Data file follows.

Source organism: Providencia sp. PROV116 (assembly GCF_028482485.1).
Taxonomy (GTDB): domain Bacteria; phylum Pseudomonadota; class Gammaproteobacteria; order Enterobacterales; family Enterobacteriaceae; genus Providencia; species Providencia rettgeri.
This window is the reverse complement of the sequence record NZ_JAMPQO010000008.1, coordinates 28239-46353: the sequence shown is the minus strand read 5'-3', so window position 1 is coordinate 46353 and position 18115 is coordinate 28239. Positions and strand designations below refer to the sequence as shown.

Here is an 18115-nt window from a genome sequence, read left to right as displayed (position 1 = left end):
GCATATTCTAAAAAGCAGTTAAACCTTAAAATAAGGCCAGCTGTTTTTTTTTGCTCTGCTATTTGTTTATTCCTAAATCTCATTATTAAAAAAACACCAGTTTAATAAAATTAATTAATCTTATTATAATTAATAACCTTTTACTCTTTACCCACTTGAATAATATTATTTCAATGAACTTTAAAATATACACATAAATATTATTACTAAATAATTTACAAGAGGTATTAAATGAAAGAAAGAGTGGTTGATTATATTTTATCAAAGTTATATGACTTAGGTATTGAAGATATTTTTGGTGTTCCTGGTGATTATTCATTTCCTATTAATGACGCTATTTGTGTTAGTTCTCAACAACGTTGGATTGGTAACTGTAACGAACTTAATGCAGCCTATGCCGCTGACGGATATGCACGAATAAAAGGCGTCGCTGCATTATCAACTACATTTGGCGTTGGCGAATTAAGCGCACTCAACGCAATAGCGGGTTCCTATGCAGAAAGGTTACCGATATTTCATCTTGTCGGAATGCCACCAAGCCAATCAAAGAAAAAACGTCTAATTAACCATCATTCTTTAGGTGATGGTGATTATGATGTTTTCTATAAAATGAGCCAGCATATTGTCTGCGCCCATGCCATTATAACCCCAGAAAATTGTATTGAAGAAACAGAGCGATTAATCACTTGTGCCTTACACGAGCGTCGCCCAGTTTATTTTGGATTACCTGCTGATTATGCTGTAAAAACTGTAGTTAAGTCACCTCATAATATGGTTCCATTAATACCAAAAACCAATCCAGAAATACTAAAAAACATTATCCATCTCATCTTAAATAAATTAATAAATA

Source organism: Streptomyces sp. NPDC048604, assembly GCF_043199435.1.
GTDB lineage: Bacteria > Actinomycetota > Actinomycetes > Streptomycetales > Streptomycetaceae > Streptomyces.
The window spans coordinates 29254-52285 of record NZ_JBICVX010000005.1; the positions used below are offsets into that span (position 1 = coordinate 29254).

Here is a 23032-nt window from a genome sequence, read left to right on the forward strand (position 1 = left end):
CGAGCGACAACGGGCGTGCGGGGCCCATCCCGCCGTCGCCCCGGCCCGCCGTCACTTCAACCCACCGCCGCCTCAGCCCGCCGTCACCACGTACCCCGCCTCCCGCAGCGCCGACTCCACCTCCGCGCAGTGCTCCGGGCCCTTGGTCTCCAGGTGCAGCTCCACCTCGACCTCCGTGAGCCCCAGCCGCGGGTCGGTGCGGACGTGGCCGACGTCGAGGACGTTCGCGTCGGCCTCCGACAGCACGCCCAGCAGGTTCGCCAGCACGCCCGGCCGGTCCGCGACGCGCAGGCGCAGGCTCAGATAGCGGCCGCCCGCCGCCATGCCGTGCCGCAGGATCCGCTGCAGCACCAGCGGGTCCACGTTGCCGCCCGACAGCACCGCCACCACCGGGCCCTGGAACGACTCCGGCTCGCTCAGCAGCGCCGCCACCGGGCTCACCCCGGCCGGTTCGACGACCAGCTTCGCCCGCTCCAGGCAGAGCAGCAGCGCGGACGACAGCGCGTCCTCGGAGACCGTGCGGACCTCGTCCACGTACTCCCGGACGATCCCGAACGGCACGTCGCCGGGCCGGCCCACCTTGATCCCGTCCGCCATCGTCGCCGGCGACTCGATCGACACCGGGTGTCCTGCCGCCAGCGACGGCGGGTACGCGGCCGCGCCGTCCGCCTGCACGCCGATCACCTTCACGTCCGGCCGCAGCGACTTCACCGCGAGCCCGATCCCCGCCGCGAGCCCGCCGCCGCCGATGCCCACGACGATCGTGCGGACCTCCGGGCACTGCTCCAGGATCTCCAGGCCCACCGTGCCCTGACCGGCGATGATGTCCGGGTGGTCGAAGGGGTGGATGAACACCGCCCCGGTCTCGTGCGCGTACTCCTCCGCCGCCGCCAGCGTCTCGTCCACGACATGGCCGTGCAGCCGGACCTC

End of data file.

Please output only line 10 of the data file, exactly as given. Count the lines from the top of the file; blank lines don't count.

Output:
CGAGCGACAACGGGCGTGCGGGGCCCATCCCGCCGTCGCCCCGGCCCGCCGTCACTTCAACCCACCGCCGCCTCAGCCCGCCGTCACCACGTACCCCGCCTCCCGCAGCGCCGACTCCACCTCCGCGCAGTGCTCCGGGCCCTTGGTCTCCAGGTGCAGCTCCACCTCGACCTCCGTGAGCCCCAGCCGCGGGTCGGTGCGGACGTGGCCGACGTCGAGGACGTTCGCGTCGGCCTCCGACAGCACGCCCAGCAGGTTCGCCAGCACGCCCGGCCGGTCCGCGACGCGCAGGCGCAGGCTCAGATAGCGGCCGCCCGCCGCCATGCCGTGCCGCAGGATCCGCTGCAGCACCAGCGGGTCCACGTTGCCGCCCGACAGCACCGCCACCACCGGGCCCTGGAACGACTCCGGCTCGCTCAGCAGCGCCGCCACCGGGCTCACCCCGGCCGGTTCGACGACCAGCTTCGCCCGCTCCAGGCAGAGCAGCAGCGCGGACGACAGCGCGTCCTCGGAGACCGTGCGGACCTCGTCCACGTACTCCCGGACGATCCCGAACGGCACGTCGCCGGGCCGGCCCACCTTGATCCCGTCCGCCATCGTCGCCGGCGACTCGATCGACACCGGGTGTCCTGCCGCCAGCGACGGCGGGTACGCGGCCGCGCCGTCCGCCTGCACGCCGATCACCTTCACGTCCGGCCGCAGCGACTTCACCGCGAGCCCGATCCCCGCCGCGAGCCCGCCGCCGCCGATGCCCACGACGATCGTGCGGACCTCCGGGCACTGCTCCAGGATCTCCAGGCCCACCGTGCCCTGACCGGCGATGATGTCCGGGTGGTCGAAGGGGTGGATGAACACCGCCCCGGTCTCGTGCGCGTACTCCTCCGCCGCCGCCAGCGTCTCGTCCACGACATGGCCGTGCAGCCGGACCTC